A dozen years ago – though believe me it doesn’t seem nearly that long in some respects – I wrote my last cowboy. He was Deke Malone, new single father of a two year old son, making peace with his own father after years of estrangement, and discovering that the love of his life had, a long time before, been right under his nose. The book was called The Cowboy’s Christmas Miracle, and it was very much a book of my heart.
I got to “go back” to Elmer, Montana briefly in my Presents, One-Night Love Child, a few years later when the heroine of that book, Sara McMaster, had her life thrown into chaos by the sudden unexpected appearance of her six year old son’s father. Flynn wasn’t a cowboy, most of the book took place in Ireland, but it still made me happy because I got to touch base with that world.
Since then, I’ve been writing other books set in other places – exotic places like Santorini and Fiji and the Cote d’Azur and intensely urban bustling places like New York City. I did sneak back to Montana a couple of times (once in the Santorini book and once in the Fiji book), but my heroes had never been cowboys – and to be honest, I’ve missed them.
Now, thanks to Tule Publishing’s Montana Born imprint, I get to go back. Later this spring (or very early summer, depending on how you define these things, which in Iowa, this year, could still be winter) my new book, my COWBOY book, Last Year’s Bride, will be coming out. And I can’t believe how much fun I’ve had writing it (well, I still am. The fun continues even as I write).
You know what else has been a treat? Working with all the wonderful women I’ve been privileged to work with in the brides’ series in Tule’s Montana Born books. Mine is either the last or the second to the last in the series. I haven’t figured that out yet.
But I’ve been absolutely loving reading the ones that have already appeared. Trish Morey and Sarah Mayberry wrote these spectacular twins – Scarlett and Tara Buck – and I adored both of their stories (Trish’s Second Chance Bride and Sarah’s Almost a Bride), especially how seamlessly their heroines moved from Trish’s book to Sarah’s.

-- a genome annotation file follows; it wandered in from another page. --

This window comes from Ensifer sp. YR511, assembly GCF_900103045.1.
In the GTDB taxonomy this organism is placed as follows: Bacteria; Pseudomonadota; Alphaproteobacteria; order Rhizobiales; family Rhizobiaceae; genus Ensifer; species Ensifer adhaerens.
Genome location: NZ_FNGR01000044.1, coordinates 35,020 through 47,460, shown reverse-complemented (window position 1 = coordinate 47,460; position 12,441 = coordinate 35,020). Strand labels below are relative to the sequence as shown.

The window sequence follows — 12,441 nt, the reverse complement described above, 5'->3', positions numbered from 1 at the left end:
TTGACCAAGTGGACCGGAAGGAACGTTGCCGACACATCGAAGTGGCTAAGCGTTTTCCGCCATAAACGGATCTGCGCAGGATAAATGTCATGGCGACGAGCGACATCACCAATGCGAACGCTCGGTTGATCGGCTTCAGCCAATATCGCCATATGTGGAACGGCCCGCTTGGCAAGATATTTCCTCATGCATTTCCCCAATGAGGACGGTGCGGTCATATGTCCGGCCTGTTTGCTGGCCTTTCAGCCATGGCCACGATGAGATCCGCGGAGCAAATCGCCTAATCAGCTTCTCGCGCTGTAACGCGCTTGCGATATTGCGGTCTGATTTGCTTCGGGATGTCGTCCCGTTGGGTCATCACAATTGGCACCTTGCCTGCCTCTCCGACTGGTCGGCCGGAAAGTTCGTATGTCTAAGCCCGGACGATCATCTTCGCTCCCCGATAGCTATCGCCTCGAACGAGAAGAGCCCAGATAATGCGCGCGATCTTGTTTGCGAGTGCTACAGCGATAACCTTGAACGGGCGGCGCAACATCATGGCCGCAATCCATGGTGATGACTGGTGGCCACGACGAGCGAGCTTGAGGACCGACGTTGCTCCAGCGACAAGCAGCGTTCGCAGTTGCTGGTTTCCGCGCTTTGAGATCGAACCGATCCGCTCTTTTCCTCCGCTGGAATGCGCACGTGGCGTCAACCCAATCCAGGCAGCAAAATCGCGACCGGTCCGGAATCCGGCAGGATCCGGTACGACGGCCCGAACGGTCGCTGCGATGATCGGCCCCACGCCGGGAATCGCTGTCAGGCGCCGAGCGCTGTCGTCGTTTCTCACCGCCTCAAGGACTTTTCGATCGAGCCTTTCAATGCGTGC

I loved Jane Porter’s Sheenan guys. I read Troy’s story(Beauty’s Kiss) first because I’ve got a scene in his hotel. But then I went back and found Brock’s (Christmas at Copper Mountain) and now I just want her to stop with all this publishing stuff and just write and write and write. (No, Jane, I don’t. I just want you to have more hours in a day – 48 at least – so you can do both!)
read Kelly Hunter’s What A Bride Wants and so loved Ella and Sawyer that I wanted the story to go on and on. I’m caught up on Brides at the moment (though I think there’s a new one this week), but fortunately I have several Copper Mountain books to go back and catch up on. It’s so much fun.
I think the fun is in reading these women whose books I have always enjoyed, writing something a little different. They are branching out, having fun with the lack of “line” to write to, writing instead the stories they want to read (well, I don’t know, maybe they always want to read their other stories, too. I shouldn’t put words in their mouths). All I can say is, I’m really liking being able to see them do new stuff, fun stuff, deeply emotional stuff, laugh-out-loud stuff.
And I’ve so enjoyed doing it with them – loaning a character for a newspaper interview for Kathleen O’Brien’s book, borrowing a character to have a bit part in the back story of my own book. Using the world of Marietta to bring a greater life to my own book has been such a delightful experience.
Don’t get me wrong – I’ve loved all the earlier books I’ve written. I’ve been happy creating Elmer, Montana and Day’s Harbor, Maine and various other worlds for my own characters to inhabit. But sharing a world with other writers is something I’ve rarely had a chance to do. It’s exciting, it’s exhilarating. It makes the journey even more enjoyable than the destination.
Watch for all the Montana Born Brides. There will be new books coming out from Katherine Garbera, Joanne Walsh, Megan Crane and me.
Keep an eye out, down the road a ways, for my very own Last Year’s Bride.